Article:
Updated: May 28, 2021 1:09:18 pm
The head of the country’s Covid-19 Task Force on Thursday said that Pfizer has indicated that it would be able to make available a “certain amount” of its mRNA Covid-19 vaccine to India, “possibly starting in July”.
However, the government is still examining the American pharma giant’s request for indemnity against the cost of compensation for any severe side effects, Dr V K Paul said.
The ongoing discussions with Pfizer are also taking place around issues related to the cold chain, as the vaccine — developed by Pfizer along with the German biotechnology company BioNTech — requires ultra-low temperatures during transport and storage, he said.
“Yes, we are engaged with Pfizer because they have indicated availability of a certain amount and volume of vaccines in the coming months, possibly starting in July.
“We are looking at what Pfizer’s expectations from the government are, and they are looking at what our expectations from them are. That is the process in which it will move because they have to come into India; they have to apply for licensure, that is one part…
“There are imperatives of the cold chain that are being looked at,” Dr Paul, who also heads the National Expert Group on Vaccine Administration for Covid-19 (NEGVAC), said.
The Indian drug regulator has not granted indemnity against the costs of compensation for severe side effects to the manufacturers of any of the three Covid-19 vaccines to which it has issued emergency use authorisation (EUA).
However, Pfizer, which has received EUA in several countries, obtained indemnity before rolling out its vaccine. “…They have requested indemnity from all nations. It is their expectation that liability should be indemnified. They have expressed this in legal language. We are examining this request and we will take a decision in the larger interest of the people and on merits. This is under discussion, but there is no decision as of now,” Paul said.
Hours before he made these statements at the media briefing, Paul had issued a separate, written statement on “Myths & Facts on India’s Vaccination Process”.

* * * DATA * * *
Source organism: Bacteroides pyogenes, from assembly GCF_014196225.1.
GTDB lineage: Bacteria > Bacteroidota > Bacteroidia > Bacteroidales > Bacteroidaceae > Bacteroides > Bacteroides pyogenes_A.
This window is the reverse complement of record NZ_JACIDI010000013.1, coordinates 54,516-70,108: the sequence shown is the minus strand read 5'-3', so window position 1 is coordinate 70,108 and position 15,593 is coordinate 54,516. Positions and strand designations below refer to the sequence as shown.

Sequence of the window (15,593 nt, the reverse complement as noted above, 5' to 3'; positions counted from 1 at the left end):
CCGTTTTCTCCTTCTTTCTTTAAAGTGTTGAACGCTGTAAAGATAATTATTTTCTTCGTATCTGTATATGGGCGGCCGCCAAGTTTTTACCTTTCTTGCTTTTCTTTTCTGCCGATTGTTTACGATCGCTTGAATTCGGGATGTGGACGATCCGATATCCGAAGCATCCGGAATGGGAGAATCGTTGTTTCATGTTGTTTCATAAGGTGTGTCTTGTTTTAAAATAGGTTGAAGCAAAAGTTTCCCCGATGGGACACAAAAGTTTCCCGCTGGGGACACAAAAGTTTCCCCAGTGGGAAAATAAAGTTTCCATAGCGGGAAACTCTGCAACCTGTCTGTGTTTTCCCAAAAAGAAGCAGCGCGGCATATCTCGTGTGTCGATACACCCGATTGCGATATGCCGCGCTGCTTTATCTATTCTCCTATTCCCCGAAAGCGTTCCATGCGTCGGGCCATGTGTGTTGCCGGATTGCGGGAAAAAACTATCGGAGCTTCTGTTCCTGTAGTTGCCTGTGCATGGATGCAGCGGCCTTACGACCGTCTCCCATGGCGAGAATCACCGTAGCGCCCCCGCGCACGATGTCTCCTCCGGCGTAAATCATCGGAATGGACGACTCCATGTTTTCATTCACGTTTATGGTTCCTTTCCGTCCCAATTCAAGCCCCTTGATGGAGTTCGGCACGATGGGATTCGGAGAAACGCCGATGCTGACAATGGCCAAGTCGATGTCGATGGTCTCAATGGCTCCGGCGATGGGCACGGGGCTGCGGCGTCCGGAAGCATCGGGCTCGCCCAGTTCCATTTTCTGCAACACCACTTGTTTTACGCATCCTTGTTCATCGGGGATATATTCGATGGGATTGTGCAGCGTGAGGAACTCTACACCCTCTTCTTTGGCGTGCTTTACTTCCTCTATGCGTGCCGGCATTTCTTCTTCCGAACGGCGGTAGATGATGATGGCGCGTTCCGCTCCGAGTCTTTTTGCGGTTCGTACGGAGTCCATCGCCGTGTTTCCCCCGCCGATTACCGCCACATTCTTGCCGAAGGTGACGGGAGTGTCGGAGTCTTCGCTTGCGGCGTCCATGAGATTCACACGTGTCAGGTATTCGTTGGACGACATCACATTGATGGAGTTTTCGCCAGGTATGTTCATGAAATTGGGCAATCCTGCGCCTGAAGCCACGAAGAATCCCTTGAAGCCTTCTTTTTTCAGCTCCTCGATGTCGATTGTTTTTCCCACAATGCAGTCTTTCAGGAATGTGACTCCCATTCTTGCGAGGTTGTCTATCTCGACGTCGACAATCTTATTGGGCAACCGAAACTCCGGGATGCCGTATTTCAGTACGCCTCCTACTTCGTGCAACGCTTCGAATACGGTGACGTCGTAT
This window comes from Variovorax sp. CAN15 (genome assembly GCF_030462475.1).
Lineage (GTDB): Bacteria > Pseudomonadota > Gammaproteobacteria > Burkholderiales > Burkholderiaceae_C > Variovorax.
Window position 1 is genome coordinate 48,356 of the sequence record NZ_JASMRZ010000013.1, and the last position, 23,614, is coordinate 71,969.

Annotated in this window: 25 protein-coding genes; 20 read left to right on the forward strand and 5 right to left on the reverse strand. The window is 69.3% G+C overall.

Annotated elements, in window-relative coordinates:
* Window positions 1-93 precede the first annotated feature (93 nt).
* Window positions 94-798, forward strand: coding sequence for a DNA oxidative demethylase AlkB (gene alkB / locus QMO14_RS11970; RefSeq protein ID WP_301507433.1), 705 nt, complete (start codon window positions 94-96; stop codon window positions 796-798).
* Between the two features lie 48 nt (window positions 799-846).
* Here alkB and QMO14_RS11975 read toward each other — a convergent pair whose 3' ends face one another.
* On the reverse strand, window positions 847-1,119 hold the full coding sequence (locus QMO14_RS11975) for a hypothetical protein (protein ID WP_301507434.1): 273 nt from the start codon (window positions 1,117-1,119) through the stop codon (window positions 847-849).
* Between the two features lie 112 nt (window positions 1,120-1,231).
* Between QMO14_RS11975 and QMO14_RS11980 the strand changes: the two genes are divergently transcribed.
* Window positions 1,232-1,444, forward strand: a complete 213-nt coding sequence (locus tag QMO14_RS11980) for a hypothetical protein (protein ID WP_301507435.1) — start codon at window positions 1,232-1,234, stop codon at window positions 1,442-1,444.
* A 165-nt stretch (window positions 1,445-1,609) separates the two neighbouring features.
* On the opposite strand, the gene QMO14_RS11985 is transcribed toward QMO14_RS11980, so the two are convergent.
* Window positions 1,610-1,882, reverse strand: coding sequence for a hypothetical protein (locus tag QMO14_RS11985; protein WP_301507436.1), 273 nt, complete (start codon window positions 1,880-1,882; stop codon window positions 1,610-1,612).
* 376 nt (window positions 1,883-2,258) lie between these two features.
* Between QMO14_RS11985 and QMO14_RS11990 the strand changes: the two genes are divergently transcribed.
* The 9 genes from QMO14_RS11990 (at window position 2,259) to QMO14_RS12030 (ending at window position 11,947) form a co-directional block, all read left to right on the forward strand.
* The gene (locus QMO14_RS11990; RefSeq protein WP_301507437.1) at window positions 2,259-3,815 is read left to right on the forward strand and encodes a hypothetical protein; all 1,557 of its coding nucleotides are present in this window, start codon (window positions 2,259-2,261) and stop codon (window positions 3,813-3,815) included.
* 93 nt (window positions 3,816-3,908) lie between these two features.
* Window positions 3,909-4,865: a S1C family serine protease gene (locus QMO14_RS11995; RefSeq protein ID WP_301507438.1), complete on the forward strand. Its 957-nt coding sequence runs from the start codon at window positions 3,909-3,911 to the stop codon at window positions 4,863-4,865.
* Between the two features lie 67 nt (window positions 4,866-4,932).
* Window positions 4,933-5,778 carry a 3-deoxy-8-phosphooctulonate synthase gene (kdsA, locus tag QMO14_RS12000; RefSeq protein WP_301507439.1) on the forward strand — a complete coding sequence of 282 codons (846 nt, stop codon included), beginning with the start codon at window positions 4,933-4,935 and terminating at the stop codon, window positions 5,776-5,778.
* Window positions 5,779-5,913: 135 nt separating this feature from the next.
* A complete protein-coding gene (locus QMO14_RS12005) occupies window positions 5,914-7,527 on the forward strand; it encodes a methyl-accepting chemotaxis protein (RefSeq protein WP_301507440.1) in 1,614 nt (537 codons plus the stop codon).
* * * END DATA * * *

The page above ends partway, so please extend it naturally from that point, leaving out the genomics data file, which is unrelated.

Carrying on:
“Myth 1”, the statement said, was that “Centre is not doing enough to buy vaccines from abroad.” However, the statement said, “The Central Government has remained engaged continuously with all the major international vaccine manufacturers right from mid-2020. Multiple rounds of discussions have happened with Pfizer, J&J & Moderna. The government offered all assistance to have them supply and /or manufacture their vaccines in India. However, it is not that their vaccines are available in free supply.”
“We need to understand that buying vaccines internationally is not similar to buying ‘off the shelf’ items. Vaccines are in limited supply globally, and companies have their own priorities, game-plans and compulsions in allocating finite stocks. They also give preference to countries of their origin just as our own vaccine makers have done unhesitatingly for us,” Paul said in the statement.
At the media briefing, Paul was asked whether any vaccine manufacturer had cited “preference to countries of their origin” as the reason to deny vaccines to India.
Paul replied: “The context of that observation is that the vaccines developed in other countries, a large part of those vaccines were supplied to the same country. The US-made vaccines went in a big way to the US; that was taken for them as a priority. This is nothing surprising because when we look upon our vaccine manufacturers, they also unhesitatingly offered the vaccines to our nation.”
However, “Now that the vaccine availability for the country of origin has been met to a large extent, and their own production capacities are rising because they are aware of the market and the success of the vaccine, there will be vaccine for others to take, partly through Covax and partly through bilateral arrangements,” Paul said.
“Myth 2”, the written statement said, was that “Centre has not approved vaccines available globally.”
In fact, “The Central Government has proactively eased entry of vaccines approved by US FDA, EMA, UK’s MHRA and Japan’s PMDA, and WHO’s Emergency Use Listing into India in April. These vaccines will not need to undergo prior bridging trials,” the statement said.
“The provision has now been further amended to waive off the trial requirement altogether for the well-established vaccines manufactured in other countries. No application of any foreign manufacturer for approval is pending with the drugs controller.”
“Myth 4”, according to the written statement, was that the “Centre should invoke compulsory licensing”.
To this, Paul said in the statement: “Compulsory Licensing is not a very attractive option since it is not a ‘formula’ that matters, but active partnership, training of human resources, sourcing of raw materials and highest levels of bio-safety labs which is required.
“Tech transfer is the key and that remains in the hands of the company that has carried out R&D. In fact, we have gone one step ahead of Compulsory Licensing and are ensuring active partnership between Bharat Biotech & 3 other entities to enhance production of Covaxin.”
The statement added: “Similar mechanism is being followed for Sputnik. Think about this: Moderna had said in October 2020 that it will not sue any company which makes its vaccines, but still not one company has done it, which shows licensing is the least of the issues. If vaccine-making was so easy, why would even the developed world be so short of vaccine doses?”
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